Friday, 20 September 2013

Homebrew Review - Longbow Ale

Brewed at the end of June, the recipe for this beer is here.

This was the beer I put together for my local homebrew group, where we all set out to brew what we like, but using a base of common ingredients. We had the choice of any English hops, but I chose to rely solely on 'Target', simply because it's often overlooked by homebrewers.

If you believe the marketing blurb, it's meant to be a harsh hop, best blended with others. I don't always believe what I read and thought this was an ideal opportunity to see what they bring to the table. A beer with Target all the way through, with hop additions at 60mins, 20mins, 1min, plus a few more thrown in for good measure as dry hops.

The beer pours a lovely deep amber/copper colour and is perfectly clear, with a tight head. Aroma is slightly herbal and vegetal. Not unpleasant, but not necessarily inviting, either.

Malt initially dominates the taste with hints of caramel and biscuit, but that is soon enveloped by the hops, which are a bit of a surprise. Yes they are assertive and maybe not for everyone, but there's a nice floral presence and even a faint hint of citrus and sherbet. Not in a big American way, but it's there.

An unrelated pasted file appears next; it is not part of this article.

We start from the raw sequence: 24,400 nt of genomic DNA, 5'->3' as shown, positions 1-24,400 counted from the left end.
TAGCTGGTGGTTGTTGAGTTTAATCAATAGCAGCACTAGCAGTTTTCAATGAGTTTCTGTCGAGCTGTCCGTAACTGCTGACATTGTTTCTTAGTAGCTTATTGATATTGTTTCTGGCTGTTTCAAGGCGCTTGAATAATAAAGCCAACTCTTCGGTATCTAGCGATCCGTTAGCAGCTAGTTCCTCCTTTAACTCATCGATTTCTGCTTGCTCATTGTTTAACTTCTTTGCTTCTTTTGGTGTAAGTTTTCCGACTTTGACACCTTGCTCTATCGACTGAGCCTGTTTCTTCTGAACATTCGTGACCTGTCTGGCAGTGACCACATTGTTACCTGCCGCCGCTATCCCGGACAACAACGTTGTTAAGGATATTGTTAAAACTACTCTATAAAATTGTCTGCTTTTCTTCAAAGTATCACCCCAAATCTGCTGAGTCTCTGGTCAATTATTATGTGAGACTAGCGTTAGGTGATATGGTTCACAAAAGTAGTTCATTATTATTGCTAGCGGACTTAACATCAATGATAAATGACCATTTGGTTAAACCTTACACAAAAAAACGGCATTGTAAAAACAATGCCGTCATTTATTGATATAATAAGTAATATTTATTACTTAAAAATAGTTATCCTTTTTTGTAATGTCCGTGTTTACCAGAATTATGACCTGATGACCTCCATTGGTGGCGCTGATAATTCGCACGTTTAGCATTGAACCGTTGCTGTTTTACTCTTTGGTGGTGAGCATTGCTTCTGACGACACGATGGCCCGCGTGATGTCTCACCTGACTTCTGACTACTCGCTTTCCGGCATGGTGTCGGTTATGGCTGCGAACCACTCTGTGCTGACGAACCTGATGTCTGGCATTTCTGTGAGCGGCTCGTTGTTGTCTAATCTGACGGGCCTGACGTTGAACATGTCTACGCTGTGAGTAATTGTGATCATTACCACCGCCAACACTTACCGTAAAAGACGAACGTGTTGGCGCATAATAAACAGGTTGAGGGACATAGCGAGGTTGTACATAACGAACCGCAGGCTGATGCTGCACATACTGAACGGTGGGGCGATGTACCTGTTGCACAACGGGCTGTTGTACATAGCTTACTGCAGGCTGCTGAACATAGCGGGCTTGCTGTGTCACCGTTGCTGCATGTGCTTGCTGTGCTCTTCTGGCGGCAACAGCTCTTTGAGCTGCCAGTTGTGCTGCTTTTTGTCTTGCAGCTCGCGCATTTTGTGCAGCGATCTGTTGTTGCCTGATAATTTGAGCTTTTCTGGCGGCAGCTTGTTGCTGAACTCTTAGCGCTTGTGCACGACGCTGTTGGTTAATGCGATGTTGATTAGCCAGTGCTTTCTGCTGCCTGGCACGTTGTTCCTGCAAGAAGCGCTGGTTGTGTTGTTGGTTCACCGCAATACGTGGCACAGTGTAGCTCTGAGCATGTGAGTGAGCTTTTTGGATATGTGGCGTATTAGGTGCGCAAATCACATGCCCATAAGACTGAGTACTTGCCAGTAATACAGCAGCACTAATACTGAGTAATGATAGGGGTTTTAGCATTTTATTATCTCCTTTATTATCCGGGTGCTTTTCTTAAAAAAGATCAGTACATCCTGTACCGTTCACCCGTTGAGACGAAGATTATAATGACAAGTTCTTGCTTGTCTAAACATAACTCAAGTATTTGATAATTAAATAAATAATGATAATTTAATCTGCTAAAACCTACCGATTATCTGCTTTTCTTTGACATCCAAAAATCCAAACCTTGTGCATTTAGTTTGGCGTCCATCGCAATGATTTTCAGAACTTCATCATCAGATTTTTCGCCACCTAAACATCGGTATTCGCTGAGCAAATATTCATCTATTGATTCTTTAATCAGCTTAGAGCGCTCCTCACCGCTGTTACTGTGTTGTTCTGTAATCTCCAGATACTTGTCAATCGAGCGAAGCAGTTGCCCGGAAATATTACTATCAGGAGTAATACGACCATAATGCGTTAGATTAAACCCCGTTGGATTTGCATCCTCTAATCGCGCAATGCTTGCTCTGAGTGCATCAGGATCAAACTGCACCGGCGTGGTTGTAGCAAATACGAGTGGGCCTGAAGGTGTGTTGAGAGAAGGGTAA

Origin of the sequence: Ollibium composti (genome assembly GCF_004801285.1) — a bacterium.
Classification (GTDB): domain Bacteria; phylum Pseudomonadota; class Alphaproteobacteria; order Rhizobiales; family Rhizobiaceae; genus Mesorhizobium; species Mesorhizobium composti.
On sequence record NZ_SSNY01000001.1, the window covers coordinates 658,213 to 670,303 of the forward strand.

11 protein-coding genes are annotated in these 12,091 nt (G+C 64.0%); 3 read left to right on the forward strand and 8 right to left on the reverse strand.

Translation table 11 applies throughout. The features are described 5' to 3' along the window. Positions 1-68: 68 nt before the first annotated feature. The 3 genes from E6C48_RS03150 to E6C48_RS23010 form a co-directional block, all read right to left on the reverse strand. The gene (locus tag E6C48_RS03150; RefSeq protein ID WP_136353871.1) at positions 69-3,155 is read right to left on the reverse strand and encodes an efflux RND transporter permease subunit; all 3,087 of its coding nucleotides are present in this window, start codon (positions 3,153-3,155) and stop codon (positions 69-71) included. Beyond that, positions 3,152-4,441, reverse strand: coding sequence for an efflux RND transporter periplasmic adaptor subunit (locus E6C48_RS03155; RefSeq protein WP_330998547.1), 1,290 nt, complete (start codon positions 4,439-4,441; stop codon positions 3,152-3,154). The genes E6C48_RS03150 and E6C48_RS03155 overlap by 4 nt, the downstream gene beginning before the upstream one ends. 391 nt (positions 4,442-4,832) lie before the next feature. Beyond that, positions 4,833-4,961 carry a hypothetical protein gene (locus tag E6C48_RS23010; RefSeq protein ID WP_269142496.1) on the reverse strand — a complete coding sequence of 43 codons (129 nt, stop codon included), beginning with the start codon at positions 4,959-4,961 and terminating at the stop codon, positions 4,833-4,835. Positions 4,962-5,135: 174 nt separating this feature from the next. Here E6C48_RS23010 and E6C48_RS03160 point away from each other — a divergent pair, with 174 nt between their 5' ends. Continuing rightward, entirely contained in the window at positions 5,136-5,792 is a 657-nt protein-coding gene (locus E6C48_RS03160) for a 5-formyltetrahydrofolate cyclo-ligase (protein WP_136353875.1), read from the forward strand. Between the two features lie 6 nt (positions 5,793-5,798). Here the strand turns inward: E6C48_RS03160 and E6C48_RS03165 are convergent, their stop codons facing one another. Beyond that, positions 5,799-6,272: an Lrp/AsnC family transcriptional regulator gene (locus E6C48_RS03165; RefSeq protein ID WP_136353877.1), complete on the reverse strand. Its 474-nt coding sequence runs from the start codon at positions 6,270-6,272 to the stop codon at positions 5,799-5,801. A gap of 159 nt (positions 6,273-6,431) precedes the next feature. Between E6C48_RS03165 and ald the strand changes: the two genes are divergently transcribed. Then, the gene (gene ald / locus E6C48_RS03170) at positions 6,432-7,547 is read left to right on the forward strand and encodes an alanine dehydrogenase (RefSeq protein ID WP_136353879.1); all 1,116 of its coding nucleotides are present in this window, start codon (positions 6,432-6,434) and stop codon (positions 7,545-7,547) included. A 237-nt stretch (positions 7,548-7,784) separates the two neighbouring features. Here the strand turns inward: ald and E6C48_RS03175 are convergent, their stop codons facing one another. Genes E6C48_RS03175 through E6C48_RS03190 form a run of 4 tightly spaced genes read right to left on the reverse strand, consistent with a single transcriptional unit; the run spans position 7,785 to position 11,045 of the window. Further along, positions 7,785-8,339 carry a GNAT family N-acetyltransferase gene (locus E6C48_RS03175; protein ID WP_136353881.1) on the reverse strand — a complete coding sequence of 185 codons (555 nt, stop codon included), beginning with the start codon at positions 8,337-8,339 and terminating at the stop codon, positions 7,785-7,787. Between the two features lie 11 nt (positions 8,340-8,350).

A bitter finish then develops, but it's not harsh. I drank this bottle in the garden, basking in late September sunshine and it tasted as good as anything I'd brewed in a while. Yes, they need to be used carefully, but if this beer is anything to go by, Target are not the vicious, vindictive, bully of hops they are often portrayed to be.

The mouthfeel is soft and so very different to that earlier beer in which I used US05. The choice of WLP051 was a good one - the final gravity was 1.014 so there was plenty of residual sweetness in the beer, something that worked particularly well to help balance the assertive choice of hop.

So it maybe not everyone's cup of tea, but I believe this is a good beer and I'd have no hesitation in brewing it again, maybe adjusting the malts a little, just to add a bit more backbone to the malt base.